Here's a moment that gives you a sense of what it was like. At one point, Zuckerman was subjected to roughly 10 hours of grilling by VanderSloot's lawyers about every detail of the controversy in Idaho Falls, including the breakup with his boyfriend of five years. (VanderSloot also threatened to sue the ex-boyfriend, backing off only after he recanted statements he'd made about the Boy Scouts episode.) As the lawyers kept probing, Zuckerman broke down and cried as he testified that the time after the ads appeared was one of the darkest periods of his life. VanderSloot, who had flown to Portland for the occasion, sternly looked on. (His lawsuit against Zuckerman is ongoing.)

And that wasn't the end of it. VanderSloot's legal team subpoenaed the Obama campaign, which had run ads naming him as a major Republican donor. Apparently they believed we had somehow fed the campaign that information—never mind that our article, and the Federal Election Commission data that prompted it—was on the internet for anyone to read.

When officials from the Obama campaign refused to turn over their records—offering to confirm under oath that there had been no communication between them and Mother Jones—VanderSloot's lawyers dragged them into court, resulting in the spectacle of a major GOP donor seeking access to the Democratic campaign's emails. His lawyers did the same thing to a political researcher who had gathered information on VanderSloot and who also had no connection to Mother Jones.

This kind of legal onslaught is enormously taxing. Last spring, Lowell Bergman, the legendary 60 Minutes producer (whose story of exposing Big Tobacco was chronicled in the Oscar-nominated film The Insider), talked about a "chill in the air" as investigative reporters confront billionaires who can hurt a news organization profoundly whether or not they win in court: "There are individuals and institutions with very deep pockets and unaccountable private power who don't like the way we report. One example is a case involving Mother Jones…A superrich plaintiff is spending millions of dollars while he bleeds the magazine and ties up its staff."

Litigation like this, Bergman said, is "being used to tame the press, to cause publishers and broadcasters to decide whether to stand up or stand down, to self-censor."

Over the past three years, we've had to face that decision over and over again. Should we just cave in—retract our article or let VanderSloot get a judgment against us—and make this all go away? It wasn't an easy choice, but we decided to fight back. Because it's not just about us. It's about everyone who relies on Mother Jones to report the facts as we find them. It's about the Fourth Estate's check on those who would use their outsized influence and ability to finance political campaigns to control the direction of the country. It's about making sure that in a time when media is always under pressure to buckle to politicians or big-money interests, you can trust that someone will stand up and go after the truth.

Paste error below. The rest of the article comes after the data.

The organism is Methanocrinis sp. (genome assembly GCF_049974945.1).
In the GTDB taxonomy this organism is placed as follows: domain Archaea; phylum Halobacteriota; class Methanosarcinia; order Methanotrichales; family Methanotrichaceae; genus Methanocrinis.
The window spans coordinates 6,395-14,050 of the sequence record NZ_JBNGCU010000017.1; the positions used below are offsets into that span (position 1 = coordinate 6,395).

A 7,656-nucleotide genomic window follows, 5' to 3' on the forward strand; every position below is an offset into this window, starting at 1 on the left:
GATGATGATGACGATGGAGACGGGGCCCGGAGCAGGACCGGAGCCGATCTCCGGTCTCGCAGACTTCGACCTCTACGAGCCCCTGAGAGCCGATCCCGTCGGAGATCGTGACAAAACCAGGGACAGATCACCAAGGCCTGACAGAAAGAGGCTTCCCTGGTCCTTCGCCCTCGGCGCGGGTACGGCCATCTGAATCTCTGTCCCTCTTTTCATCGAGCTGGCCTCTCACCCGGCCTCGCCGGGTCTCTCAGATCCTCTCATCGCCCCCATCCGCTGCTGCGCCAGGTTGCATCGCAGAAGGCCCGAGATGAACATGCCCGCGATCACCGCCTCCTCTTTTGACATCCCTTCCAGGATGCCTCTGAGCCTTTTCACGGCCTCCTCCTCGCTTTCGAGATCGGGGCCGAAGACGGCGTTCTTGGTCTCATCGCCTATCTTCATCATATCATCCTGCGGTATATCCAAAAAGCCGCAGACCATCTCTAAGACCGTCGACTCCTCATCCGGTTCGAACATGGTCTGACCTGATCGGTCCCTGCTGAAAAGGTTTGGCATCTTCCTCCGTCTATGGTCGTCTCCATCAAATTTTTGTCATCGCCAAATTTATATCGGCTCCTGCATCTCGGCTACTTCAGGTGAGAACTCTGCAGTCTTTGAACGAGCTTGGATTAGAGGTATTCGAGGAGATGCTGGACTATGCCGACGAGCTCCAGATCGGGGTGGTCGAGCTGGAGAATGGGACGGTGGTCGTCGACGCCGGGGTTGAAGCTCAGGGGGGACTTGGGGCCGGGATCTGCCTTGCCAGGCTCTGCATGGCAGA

And it's about one more thing. Just a few years ago, no one thought that America could move so far, so fast, toward respecting the rights of gays and lesbians. No one thought that by 2015 same-sex couples would have a constitutional right to marry or, for that matter, that the Boy Scouts would rescind their ban against gay troop leaders and the Mormon Church would back them up. That happened because a lot of people stood up to threats and discrimination. They came out to their families and communities. They declared their love for everyone to see. They didn't let themselves be intimidated. Nor will we.

Postscript: In her decision Tuesday, the district court judge found in our favor on every single claim VanderSloot had made. She also included a passage expressing her own opinion of Mother Jones, and of political news coverage in general. For his part, Vandersloot issued a statement saying he had been "absolutely vindicated" and announced that he was setting up a $1 million fund to pay the legal expenses of people wanting to sue Mother Jones or other members of the "liberal press." We'll leave it with the reaction from our lawyer, James Chadwick: This was "a little like the LA Clippers claiming they won the NBA Finals. I think everyone can see what's going on here." from: http://www.motherjones.com/media/2015/10/mother-jones-vandersloot-melaleuca-lawsuit 

No comments: